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Clayton Dalton, a Harvard-trained emergency physician who lives and works in New Mexico, has written for us today on the topic of coronavirus, saying that this Covid wave has trapped healthcare workers in a nightmare:
“Hope is here,” reads a flashing road sign on the highway in New Mexico, where my wife and I live. We now have two coronavirus vaccines available in the United States that are safe and effective. I received my first dose just five days after the FDA issued an emergency approval for its use, a logistical miracle. Nearly 5 million Americans have received a dose of a Covid-19 vaccine. If all goes well, enough people may be vaccinated to enable a return to something like normal by the end of the summer. It’s tempting to focus our attention on the future, as the end of the pandemic begins to come just barely into view.
After “Hope is here,” the next message that cycles through on the highway road sign says “Keep wearing your mask.” Even as the vaccine rolls out, the virus’s most frightening surge yet continues to gather astonishing power and momentum. All across the country, hospitals are beyond capacity and ICU beds are full. Hospital gift shops are being turned into makeshift patient rooms. But making room for new beds isn’t enough; you need nurses, environmental service workers, physicians and techs to staff those beds. And right now, all of those people are bone-tired and stretched thin. You can buy new beds, but training personnel takes time. We’re edging up to a hard limit on the number of patients we can take care of nationwide, and the virus is still finding thousands upon thousands of new hosts every day.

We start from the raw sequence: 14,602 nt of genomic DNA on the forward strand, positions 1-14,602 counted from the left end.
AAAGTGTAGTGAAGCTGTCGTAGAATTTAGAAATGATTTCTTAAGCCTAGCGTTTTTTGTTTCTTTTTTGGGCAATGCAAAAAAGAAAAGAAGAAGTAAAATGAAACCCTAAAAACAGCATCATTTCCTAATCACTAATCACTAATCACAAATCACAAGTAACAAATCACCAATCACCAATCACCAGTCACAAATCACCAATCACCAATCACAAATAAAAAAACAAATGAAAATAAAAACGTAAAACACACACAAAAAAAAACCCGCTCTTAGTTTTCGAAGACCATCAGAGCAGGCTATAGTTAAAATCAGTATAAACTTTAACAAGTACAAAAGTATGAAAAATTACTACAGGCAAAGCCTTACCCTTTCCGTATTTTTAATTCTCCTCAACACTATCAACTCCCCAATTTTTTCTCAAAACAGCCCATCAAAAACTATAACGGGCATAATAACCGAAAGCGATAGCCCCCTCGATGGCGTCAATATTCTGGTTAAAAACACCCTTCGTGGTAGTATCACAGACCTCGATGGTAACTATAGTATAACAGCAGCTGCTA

One of the most pressing items on the agenda for the Biden administration will be dealing with the coronavirus pandemic that Donald Trump and his team have allowed to run out of control.
According to the Johns Hopkins university figures, yesterday the US recorded its highest ever tally of daily Covid deaths – 4,085. It is the first time the university’s tracker has recorded a number over 4,000. The US has now seen 365,321 deaths in total.
The pandemic is not yet showing any signs of slowing down. Rather, across the country, states are reporting an increase in numbers. California reported more than 1,000 Covid-19 deaths in just two days and hospitalizations are at record-high levels, with nearly 23,000 patients admitted with the virus. In Los Angeles County, one person now dies of Covid-19 every eight minutes.
Arizona’s top health official said Thursday that “coming out of the Christmas holiday,” the state’s Covid-19 numbers are inching upward. “Cases and percent positivity are rising, as are inpatient and intensive care unit beds occupied by those with Covid-19. Regrettably, deaths from Covid-19 follow these trends,” Dr. Cara Christ, director of the state’s Department of Health Services.